Патент USA US3056656код для вставки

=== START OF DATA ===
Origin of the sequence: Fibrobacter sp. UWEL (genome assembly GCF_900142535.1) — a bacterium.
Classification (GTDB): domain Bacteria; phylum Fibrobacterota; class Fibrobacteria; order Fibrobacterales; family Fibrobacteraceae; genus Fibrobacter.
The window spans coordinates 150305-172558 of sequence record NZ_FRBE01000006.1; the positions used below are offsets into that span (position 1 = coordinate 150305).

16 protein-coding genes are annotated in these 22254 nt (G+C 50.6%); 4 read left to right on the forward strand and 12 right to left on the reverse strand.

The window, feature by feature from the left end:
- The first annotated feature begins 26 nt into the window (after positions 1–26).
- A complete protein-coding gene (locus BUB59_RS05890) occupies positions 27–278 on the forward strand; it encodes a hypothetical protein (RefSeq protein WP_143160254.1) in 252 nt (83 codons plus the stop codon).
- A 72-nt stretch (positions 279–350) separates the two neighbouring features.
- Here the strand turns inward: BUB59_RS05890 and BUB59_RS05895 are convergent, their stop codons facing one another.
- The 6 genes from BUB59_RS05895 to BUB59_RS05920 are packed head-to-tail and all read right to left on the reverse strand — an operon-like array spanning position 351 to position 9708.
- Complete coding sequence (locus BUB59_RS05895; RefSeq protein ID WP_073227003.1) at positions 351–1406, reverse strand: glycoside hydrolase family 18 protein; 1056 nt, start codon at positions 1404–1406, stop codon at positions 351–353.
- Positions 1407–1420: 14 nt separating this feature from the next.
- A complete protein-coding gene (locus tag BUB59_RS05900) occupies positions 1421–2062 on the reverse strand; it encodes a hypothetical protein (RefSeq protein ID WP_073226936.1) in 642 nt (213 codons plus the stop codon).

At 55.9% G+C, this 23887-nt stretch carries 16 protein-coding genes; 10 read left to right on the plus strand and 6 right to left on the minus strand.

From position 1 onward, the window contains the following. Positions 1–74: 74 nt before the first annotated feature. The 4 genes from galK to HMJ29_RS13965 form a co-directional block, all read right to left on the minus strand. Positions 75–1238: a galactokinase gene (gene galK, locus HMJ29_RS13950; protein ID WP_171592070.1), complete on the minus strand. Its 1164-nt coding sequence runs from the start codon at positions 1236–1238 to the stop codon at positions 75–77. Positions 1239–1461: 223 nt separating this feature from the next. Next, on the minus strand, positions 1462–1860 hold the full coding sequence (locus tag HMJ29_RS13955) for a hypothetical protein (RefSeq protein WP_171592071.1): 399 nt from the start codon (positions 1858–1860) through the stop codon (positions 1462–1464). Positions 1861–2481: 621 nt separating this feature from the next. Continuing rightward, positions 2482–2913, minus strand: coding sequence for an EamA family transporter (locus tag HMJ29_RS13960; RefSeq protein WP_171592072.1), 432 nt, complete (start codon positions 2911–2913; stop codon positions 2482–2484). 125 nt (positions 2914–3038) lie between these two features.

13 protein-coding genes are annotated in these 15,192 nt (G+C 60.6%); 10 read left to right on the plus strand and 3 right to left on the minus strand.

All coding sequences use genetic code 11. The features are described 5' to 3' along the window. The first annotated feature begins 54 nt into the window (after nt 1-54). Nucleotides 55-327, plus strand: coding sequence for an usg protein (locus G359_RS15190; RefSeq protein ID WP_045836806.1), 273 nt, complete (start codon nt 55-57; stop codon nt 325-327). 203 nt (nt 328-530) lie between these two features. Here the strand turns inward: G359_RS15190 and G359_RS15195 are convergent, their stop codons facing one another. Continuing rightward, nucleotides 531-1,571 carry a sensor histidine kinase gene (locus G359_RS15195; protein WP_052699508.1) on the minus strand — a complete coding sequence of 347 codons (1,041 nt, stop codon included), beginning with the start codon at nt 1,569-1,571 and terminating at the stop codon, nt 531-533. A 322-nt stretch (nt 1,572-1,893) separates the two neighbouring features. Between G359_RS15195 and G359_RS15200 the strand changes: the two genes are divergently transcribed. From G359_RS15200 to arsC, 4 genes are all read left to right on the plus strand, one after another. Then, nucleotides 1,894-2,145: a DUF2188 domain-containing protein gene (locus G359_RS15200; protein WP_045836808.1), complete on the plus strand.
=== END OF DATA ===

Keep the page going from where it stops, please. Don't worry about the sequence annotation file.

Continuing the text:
United States Patent Gt" ice 3,050,546 Patented Get. 2, i062 1 2 3,056,646 using a very slight excess of oxygen. Both types of cata lytic process are illustrated in the examples below. METHOD OF EFFECTING THE CATALYTIC CON TACT 0F GASES CONTAINING OXYGEN AND METHANE Johann G. E. Colin, West Orange, Alfred Haley, Jr., Colonia, and Holger C. Andersen, Morrlstown, N.J., assiguors, by mesne assignments, to Engelhard Indus tries, Inc., Newark, N.J., a corporation of Delaware No Drawing. Filed July 14, 1959, Ser. No. 826,934 12 Claims. (Cl. 23-2) This invention relates to a process for effecting com bustion reactions of oxygen-containing gases and, more particularly, relates to speci?c fuel-catalyst combinations The catalysts which may be used in the process of the invention are palladium, platinum, ruthenium, rhodium, iridium or osmium, per se, or in admixture with each other, and/or supported on suitable carriers. The sup ported catalysts may contain from about 0.05 to 5 per cent, by weight,-of the catalytic metal, although 0.5 per cent is a metal content which produces excellent results 10 from the standpoint of both economy and activity. The catalyst may be supported on suitable supports such as activated alumina, silica, silica gel, diatomaceous earth and other similar catalyst supports, and the supported. catalyst may be prepared in any suitable manner, e.g. by which afford low ignition or kindling temperatures of 15 treating the carrier or support with a solution of a suitable methane in admixture with oxygen-containing gases. metal compound and then reducing the metal compound The oxidation of methane at concentration levels be to metal. The catalyst support may be in the form of low that at which a steady flame is possible has consider granules, pellets, or powder. able importance in commerce and industry, and at least The catalysts of the invention will ignite methane three: applications for such processes may be visualized: oxygen mixtures at temperatures as low as 271° C., and 20 ( 1) the removal of oxygen from gas streams: (2) the are operable at temperatures in the range up to 900° C. removal of methane from gas streams; and (3) the gen and higher. In general, the higher the operating tem eration of heat. perature, the shorter will be the catalyst life and the In accordance with the present invention, catalysts and more difficult will be subsequent ignition after catalyst process conditions are provided which achieve these de cooling. sirable results in a practical, ef?cient and economical The space velocity may be in the range of about 100 manner. The invention is, however, not limited to these to 200,000 standard volumes of gas per volume of cata speci?c objectives. lyst per hour, and a space velocity in the range of about One of the most important functions of .a catalyst is 2,000 to 100,000 standard volumes per volume per hour that it promotes the desired reactions at temperatures ap is preferred. The reaction pressure may be in the range preciably lower than those at which the non-catalytic of atmospheric to about 500 p.s.i.g. or higher. Pressure reactions occur at a practical rate. In the case of methane limitations are imposed by the strength limits of catalyst oxidation, this is an especially important consideration, since experience has shown that, of all hydrocarbons, it vessels rather than by any fundamental properties of the catalysts themselves. is the most dif?cult to ignite. On the other hand, methane Essentially quantitative removal of either methane or is also often the cheapest fuel available to an industrial 35 oxygen from a wide variety of gases is possible. The de user, being the principal constituent of natural gas. These ?cient compound is removed with a slight excess of the two facts thus make it economically important to ?nd other. The methane and oxygen may be in admixture means for “igniting” or initiating the methane-oxygen re with any of a large number of inert gases, such as nitro action at the lowest possible temperature. gen, argon, helium, neon, carbon dioxide and the like; in copending application Serial No. 650,863, ?led 40 the streams may be initially dry or saturated with water April 5, 1957, and now abandoned, a process for effect— vapor. ing combustion reactions of oxygen-containing gases is An upper limit on the oxygen or methane removable disclosed, in which the fuels which may be employed are in a single pass over the catalyst arises from the minimum ethane, propane, ethylene, acetylene and benzene, these and maximum temperatures at which a given catalyst can fuels being passed in admixture with an oxygen-contain operate. Generally, this consideration will limit the oxy ing gas over a palladium, platinum, rhodium or ruthe gen removable per pass to about 4 percent, or the nium catalyst at reaction temperature. methane to 2 percent, by volume, in nitrogen, or to some In the present invention, it has been found that sup what dilierent values in diluent gases having speci?c heats ported platinum group metal catalysts as well as silver 50 different from that of nitrogen. However, engineering are especially eliective for promoting the oxygen methane design can overcome this limitation by providing, ‘for ‘reaction. The most effective metals are palladium, plati~ example, either for re-cycling of gas so as to maintain ‘nium, ruthenium, rhodium and iridium and mixtures the inlet composition at the desired value, or by passing thereof. From the standpoint of low ignition tempera the full gas stream through two or more stages of catalyst, ture, the most active of these metals is rhodium, al with intermediate cooling. By these means, the process of the invention can be utilized to treat gases having very though palladium is almost as active; under certain con high concentrations of methane and/ or oxygen. ditions, 0.5 percent palladium metal supported on acti The invention will be further illustrated by reference vated alumina pellets etiects methane oxidation at an to the following speci?c examples in which all gaseous initial gas temperature of 2812“ C. The ignition tempera ture is, to some extent, a function of gas composition 60 percentages are by volume: and other operating variables, as will be noted from the EXAMPLE I examples below. A further important characteristic of catalysts is the completeness with which they eifect the desired reaction. Using completeness as the criterion, the platinum group A gas mixture of 1.5 percent methane, 3 percent oxy gen, and 95.5 percent nitrogen was passed, at the rate of 10 cubic feet per hour, through a bed containing 2.5 metals and silver are again the most e?fective. When grams of catalyst pellets, at atmospheric pressure. The the catalytic process of the invention is used to remove temperature was gradually raised until the catalyst tem perature showed a sudden increase due to combustion, oxygen from gas streams by the oxidation of methane, puri?ed streams result which contain only a few parts 70 and the temperature at which the sudden. increase oc curred was taken as the ignition point. In another series per million of oxygen, and methane concentration can of experiments, conditions were the same, except that a be reduced to the part-per-million level in gas streams 3,056,646 3% gas containing 21 percent oxygen was employed. The results of the catalyst evaluations are as follows: 4 range of 10,000 to 20,000 ml. of gas per hour per gram of catalyst, under laboratory conditions. The results are as follows: Table I Ii‘gnition emp., Catalyst °o., 3 percent Exp. No. Cat. Temp., ° 0. 026113395‘2 Space Vel., ml. Percent per hr. per g. 01 in Percent Outlet Gas, CH4 in p.p.m. 0, 02 0.5 0 Pt on activated alumina ___________________ __ 0.5% Pd on activated alumina__ ..... __ 0.5% Ru on activated alum1na__ _ 0.5% Rh on activated alumma__ 530 630 . 0.5% Ir on activated alumina___ 0.5% Ag on activated alumina ____________ __ _ 0.25 a Pd+0.25% Rh on activated alumina 0.3% Pt+0.2% Rh on activated alumina _ 303 350 10, 000 10, 000 0.33 0. 33 0. 18 0. 18 140 30 407 366 459 459 10.000 20,000 20,000 20, 000 0.33 0. 33 0. 33 0.33 0. l8 0. 18 0. l8 0.28 8 110 4 4 When the methane excess was small, as in experiments 0.4% Pt+0.1% Rh on activated alumina. l-S, only small quantities of carbon monoxide, less than 50 parts per million, were found. In experiment 6, meth ane excess was suf?cient to produce more than 400 parts contrasted with these results, 0.5 percent nickel sup per million of carbon monoxide. ported on alumina caused no ignition at temperatures up to 600° C. 20 EXAMPLE IV From the data tabulated above, the following table of A series of experiments was conducted similar to the relative ignition ef?ciencies for methane combustion may experiments of Example III above. However, the stream be constructed. to be puri?ed consisted of 0.30 percent oxygen, 11.4 percent carbon dioxide, 2.3-2.5 percent water vapor and 25 In Neutral In oxidizing the balance was nitrogen. Five grams of 0.5 percent pal Atmosphere Atmosphere ladium on activated alumina catalyst were used and the stream passed through the bed at ?ow rates of 100 to Rh Pd 300 liters per hour. Good oxygen removal was found at Pd Rh Ir Ru space velocities as high as 60,000. Ru Ir 30 Pt The results are as follows: Pt Economic as Well as technical factors Will affect the Exp. No. choice of catalyst in individual cases and, thus, palladium Cat. Temp., ° 0. Space p.p.m. 0; Vel., ml. Percent in Outlet per hr. may often be chosen to operate in a neutral or reducing 35 CH4 Gas per g. atmosphere, where rhodium shows a slight technical su periority. 432 556 535 491 20,000 60, 000 60,000 60, 000 0.20 0. 20 0.22 0. 22 3 11 6 30 The temperatures given above are correct only rela tively. At the small scale of the experiment, heat losses are substantial, which has the effect of raising the ob served ignition temperature considerably beyond the value The carbon monoxide concentration in the eflluent was characteristic of a large mass. ignition temperatures more nearly representative of those attainable in systems between 100 and 200 parts per million in experiment 1, and about 200 parts per million in experiment 2. of industrial size are given in the following examples: EXAMPLE V EXAMPLE II An experiment was conducted in order to remove A 100-ml. charge of 0.5 percent palladium on 1/s” methane from an inert gas stream by reaction with oxygen, activated alumina pellets was placed in a 1.05" internal the carbon dioxide and water formed being readily re diameter stainless steel pipe. A mixture of 1.5 percent movable by conventional means. The catalyst was 0.5 methane in air was passed through the bed at various 50 percent palladium on activated alumina pellets, and the ?ow rates and the “take-oif” temperature was measured gas stream was argon to which carefully measured quan as in the previous example. In addition, the tempera tities of methane, carbon monoxide and oxygen had been ture rise in the catalyst bed, i.e. maximum bed tempera added. The catalyst charge, ?ve grams, was placed in an ture minus inlet gas temperature, was observed. 0.82" internal diameter stainless steel reactor, which was 55 The results are as follows: operated at a gas pressure of 35 p.s.i.g. The gas was passed through the catalyst bed, which was heated to the Flow, O.t.h. 200 __________________________________________ ._ 120 __________________________________________ ._ Take-Off Temp, °C. 278 271 A T, °O. 280 240 desired temperatures, and the catalyst e?luent was ana lyzed for total ‘combustible carbon (the sum of carbon monoxide and methane) at various conditions. The re 60 sults are tabulated below for an inlet gas containing 50 parts per million carbon monoxide, 50 parts per million of methane, ‘and 1000 parts per million of oxygen. At both flow rates there was considerable heat loss, The results are as follows: since the temperature rise should be about 400° C., based upon the heat of reaction and the specific heat of the 65 effluent gas stream. EXAMPLE III A series of experiments was conducted to remove oxy Temp, ° 0. Space Vel., m1. Parts per gas per ml. cat. per hr. million (CO+OH4) (N TP) in E?iuent Gas gen from a nitrogen stream by catalytic reaction of the 70 420 __________________________________ ._ 10, 000 6 oxygen with methane. A mixture containing 0.33 per 10, 000 4 512 __________________________________ __ 10, 000 3 cent oxygen, by volume, in nitrogen, was mixed with methane and passed over 10 ml. of 0.5 percent palladium supported on activated alumina at atmospheric pressure. The analytical method for combustible carbon was Good oxygen removal was obtained at flow rates in the accurate to approximately plus or minus three parts per 3,056,646 6 million, so that the actual removal of methane was very complete under the conditions employed. EXAMPLE VI An experiment like that of Example V was conducted, except that the carbon monoxide and methane were each increased to 200 parts per million, while oxygen concen— tration was maintained at 1000 parts per million. Good methane removal was again found at various combina tions of temperature and space velocity, as follows: 10 T., ° C S.V. 10,000 3,300 6, 000 (CO-H3114) Out 5. A process for effecting the ignition and combustion of a gaseous mixture consisting essentially of oxygen, methane and inert gases, which comprises adding a fuel consisting essentially of methane to a gaseous mixture consisting essentially of oxygen and inert gases, and con tacting the resulting gaseous admixture with a catalyst selected from the group consisting of rhodium and rhodium in admixture with another platinum group metal, thereby igniting the gaseous admixture at a temperature in the range of from 271° C. to 400° C. 6. A process according to claim 5 wherein the catalyst is rhodium supported on a carrier. 7. A process according to claim 5 wherein the catalyst is rhodium in admixture with platinum. (-1) 15 8. A process according to claim 5 wherein the catalyst 0 is rhodium in admixture with palladium. 2 9. A process according to claim 5 wherein the catalyst It will be obvious to those skilled in the art that many modi?cations may be made within the scope of the present is supported and the catalytic metal content of the catalyst is in the range of about 0.05 to 5.0 percent of the total invention without departing from the spirit thereof, and 20 catalyst. 10. A process according to claim 6 wherein the carrier is activated alumina. 11. A process according to claim 5 wherein the catalytic 1. A process for effecting the ignition and combustion metal is in ?nely divided form. of a gaseous mixture consisting essentially of oxygen, 12. A process according to claim 5 wherein the space methane and inert gases, which comprises adding a fuel 25 velocity is in the range of about 100 to 200,000 s.c.f.h./c.f. consisting essentially of methane to a gaseous mixture consisting essentially of oxygen and inert gases, and con tacting the resulting gaseous admixture at a temperature References Cited in the ?le of this patent above the ignition temperature of said admixture but UNITED STATES PATENTS not in excess of 400° C. with a catalyst selected from the 30 group consisting of rhodium and rhodium in admixture 1,934,838 Andrussow __________ __ Nov. 14, 1933 the invention includes all such modi?cations. What is claimed is: with another platinum group metal, thereby igniting the gaseous admixture and eifecting the combustion thereof. 2. A process according to claim 1 wherein the fuel is 35 methane. 3. A process according to claim 1 wherein the fuel is a natural gas. 4. A process according to claim 1 wherein the catalyst is rhodium. 1,960,212 2,776,317 Walker ______________ __ May 22, 1934 Reeder ________________ .__ Jan. 1, 1957 OTHER REFERENCES Mellor: “A Comprehensive Treatise on Inorganic and Theoretical Chemistry,” Longmans, Green and Co., N.Y., vol. 15, 1936, page 631.